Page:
"The drugs are free or inexpensive, but distribution on this scale in rural villages and poor areas is a big, expensive job," Weil says. "Donations from foundations and wealthy countries helped fund the distribution in Egypt, and more of that same support is needed for campaigns in other countries."

Working in collaboration with colleagues at Washington University including William D. Shannon, Ph.D., associate professor of biostatistics and researchers at Ain Shams in Egypt, Weil developed a plan for assessing the degree to which the Egyptian MDA program was successful. Using several different tests, some of which were developed in Weil's lab, Egyptian scientists annually assessed infection rates during the MDA program in two villages north of Cairo and two villages south of Cairo. Each village has a population of 3,000 to 5,000.

The tests revealed sharply declining infection rates over the course of the MDA program. For example, tests of first graders for an antibody that reveals prior exposure to the parasite declined from 18.2 percent positive prior to MDA to 0.2 percent positive after the fifth round of MDA. A test for infection in mosquitoes also showed infection rates plummeted after MDA.

Two of the four villages studied did not quite achieve elimination targets after 5 years of MDA; they will receive a sixth round of treatments in 2006 to ensure that the parasite is eliminated.

Assessment of the Egyptian campaign's results was funded as a part of the International Collaborations in Infectious Diseases Research (ICIDR) program at the National Institutes of Health. Weil recently received a new ICIDR grant for an added $5 million over five years for a larger program to assess and follow-up filariasis elimination in Egypt.

"With new collaborators from Erasmus University in Holland and Smith College in Massachusetts, we will work with the Ain Shams University group to monitor 44 Egyptian villages, checking to see if remaining infections die out as expected or if the parasite shows any signs of resurgence," he says. "We'll also be looking at the goals WHO has set for these programs in terms of how far we need to drive infection rates down: are the current targets too stringent? Would it be helpful to have phased goals?"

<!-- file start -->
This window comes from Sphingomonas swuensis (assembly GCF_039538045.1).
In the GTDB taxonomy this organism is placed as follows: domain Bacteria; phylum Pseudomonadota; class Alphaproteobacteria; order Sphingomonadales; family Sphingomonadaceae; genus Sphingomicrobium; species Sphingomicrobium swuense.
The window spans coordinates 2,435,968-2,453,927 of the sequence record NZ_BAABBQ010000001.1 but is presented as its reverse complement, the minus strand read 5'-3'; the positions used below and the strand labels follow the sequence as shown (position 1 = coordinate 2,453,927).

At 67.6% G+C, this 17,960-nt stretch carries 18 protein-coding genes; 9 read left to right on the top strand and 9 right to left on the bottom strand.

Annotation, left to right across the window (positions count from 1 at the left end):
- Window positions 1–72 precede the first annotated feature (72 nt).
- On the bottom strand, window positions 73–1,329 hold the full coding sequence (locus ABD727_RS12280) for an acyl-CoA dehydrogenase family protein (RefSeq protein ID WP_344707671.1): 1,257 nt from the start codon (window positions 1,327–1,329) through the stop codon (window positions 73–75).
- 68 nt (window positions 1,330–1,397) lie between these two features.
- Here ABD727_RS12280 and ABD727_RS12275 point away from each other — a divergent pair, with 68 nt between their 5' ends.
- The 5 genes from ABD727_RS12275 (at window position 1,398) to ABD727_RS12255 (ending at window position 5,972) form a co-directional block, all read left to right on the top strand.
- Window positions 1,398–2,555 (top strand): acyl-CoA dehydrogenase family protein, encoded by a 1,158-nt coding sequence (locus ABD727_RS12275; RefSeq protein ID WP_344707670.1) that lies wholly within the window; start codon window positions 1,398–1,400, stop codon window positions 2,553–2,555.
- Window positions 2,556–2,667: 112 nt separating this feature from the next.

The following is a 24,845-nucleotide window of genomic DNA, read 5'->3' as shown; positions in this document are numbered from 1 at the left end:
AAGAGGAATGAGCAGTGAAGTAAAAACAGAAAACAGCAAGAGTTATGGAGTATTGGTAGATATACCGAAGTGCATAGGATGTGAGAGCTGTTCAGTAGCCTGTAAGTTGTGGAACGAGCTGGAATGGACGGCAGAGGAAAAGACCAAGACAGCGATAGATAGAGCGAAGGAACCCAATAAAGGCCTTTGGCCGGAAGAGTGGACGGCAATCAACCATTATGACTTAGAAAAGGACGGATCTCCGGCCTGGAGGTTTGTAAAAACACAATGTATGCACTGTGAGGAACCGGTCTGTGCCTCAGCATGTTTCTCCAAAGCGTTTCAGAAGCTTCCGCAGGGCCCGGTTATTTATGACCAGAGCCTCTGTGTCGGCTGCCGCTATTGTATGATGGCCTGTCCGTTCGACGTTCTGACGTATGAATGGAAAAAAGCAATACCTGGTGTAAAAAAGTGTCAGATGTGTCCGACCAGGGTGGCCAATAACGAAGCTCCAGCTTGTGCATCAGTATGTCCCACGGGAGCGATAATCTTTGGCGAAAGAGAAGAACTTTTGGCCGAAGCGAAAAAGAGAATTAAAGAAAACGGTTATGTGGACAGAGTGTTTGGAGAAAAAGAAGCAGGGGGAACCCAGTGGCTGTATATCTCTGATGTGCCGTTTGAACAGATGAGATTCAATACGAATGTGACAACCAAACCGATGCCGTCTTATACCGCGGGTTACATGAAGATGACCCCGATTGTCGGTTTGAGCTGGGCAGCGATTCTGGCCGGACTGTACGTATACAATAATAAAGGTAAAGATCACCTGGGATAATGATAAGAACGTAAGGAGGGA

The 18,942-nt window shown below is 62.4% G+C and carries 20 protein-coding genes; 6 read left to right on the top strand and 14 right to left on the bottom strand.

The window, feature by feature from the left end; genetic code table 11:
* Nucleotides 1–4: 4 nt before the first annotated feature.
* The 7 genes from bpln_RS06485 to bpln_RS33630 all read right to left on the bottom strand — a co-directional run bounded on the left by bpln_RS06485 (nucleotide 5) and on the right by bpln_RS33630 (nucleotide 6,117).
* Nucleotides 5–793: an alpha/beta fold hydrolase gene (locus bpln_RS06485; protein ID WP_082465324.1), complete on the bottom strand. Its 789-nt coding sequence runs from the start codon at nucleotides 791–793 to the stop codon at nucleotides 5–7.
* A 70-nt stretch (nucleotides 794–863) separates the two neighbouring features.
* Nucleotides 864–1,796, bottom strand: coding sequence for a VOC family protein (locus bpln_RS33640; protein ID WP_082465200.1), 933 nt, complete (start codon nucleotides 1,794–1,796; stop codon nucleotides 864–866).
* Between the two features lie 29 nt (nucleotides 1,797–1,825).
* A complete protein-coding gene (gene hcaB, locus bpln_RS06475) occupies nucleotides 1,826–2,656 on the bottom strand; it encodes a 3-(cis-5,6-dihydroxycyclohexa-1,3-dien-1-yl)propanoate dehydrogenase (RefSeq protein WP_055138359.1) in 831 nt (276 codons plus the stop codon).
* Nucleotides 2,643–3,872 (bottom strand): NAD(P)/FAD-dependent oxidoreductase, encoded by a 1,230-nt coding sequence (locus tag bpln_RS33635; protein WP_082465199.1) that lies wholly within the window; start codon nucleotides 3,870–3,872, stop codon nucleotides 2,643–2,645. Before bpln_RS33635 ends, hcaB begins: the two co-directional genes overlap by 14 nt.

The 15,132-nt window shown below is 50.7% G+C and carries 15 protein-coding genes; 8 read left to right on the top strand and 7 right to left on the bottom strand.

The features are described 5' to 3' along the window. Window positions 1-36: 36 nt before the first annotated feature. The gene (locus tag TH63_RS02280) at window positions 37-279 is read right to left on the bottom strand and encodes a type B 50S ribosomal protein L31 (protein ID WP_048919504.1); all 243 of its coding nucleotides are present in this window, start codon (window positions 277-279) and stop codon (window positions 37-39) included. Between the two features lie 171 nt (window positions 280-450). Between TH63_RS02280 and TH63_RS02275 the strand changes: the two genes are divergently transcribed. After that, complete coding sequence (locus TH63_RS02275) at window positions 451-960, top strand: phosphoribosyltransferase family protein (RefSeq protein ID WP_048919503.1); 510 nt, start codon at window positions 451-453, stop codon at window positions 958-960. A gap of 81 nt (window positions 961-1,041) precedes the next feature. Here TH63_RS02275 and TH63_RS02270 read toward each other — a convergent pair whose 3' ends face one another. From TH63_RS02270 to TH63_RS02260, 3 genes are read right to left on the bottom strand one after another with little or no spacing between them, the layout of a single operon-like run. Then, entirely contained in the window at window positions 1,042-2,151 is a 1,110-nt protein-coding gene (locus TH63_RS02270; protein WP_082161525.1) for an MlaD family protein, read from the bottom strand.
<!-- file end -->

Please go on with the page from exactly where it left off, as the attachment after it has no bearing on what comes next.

Weil notes that the filariasis elimination program, which is now coordinating MDA treatments in 35 nations, has to confront a diverse array of economic, cultural and logistical obstacles.

He praises the Egyptian health ministry's efforts to increase acceptance of the need to participate in the MDA program, noting that it used approaches such as educational comic books and television advertisements featuring Egyptian celebrities to promote public awareness.

"The world faces many challenges in bringing this kind of MDA campaign to the 83 nations where the parasite is present, but this first assessment of a completed five-year MDA program is very encouraging," Weil says.

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Ramzy RMR, El Setouhy M, Helmy H, Ahmed ES, Abd Elaziz KM, Farid HA, Shannon WD, and Weil GJ. Effect of yearly mass drug administration with diethylcarbamazine and albendazole on bancroftian filariasis in Egypt: a comprehensive assessment. The Lancet, March 25, 2006.

Funding from the National Institutes of Health supported this research.

Washington University School of Medicine's full-time and volunteer faculty physicians also are the medical staff of Barnes-Jewish and St. Louis Children's hospitals. The School of Medicine is one of the leading medical research, teaching and patient care institutions in the nation, currently ranked third in the nation by U.S. News & World Report. Through its affiliations with Barnes-Jewish and St. Louis Children's hospitals, the School of Medicine is linked to BJC HealthCare.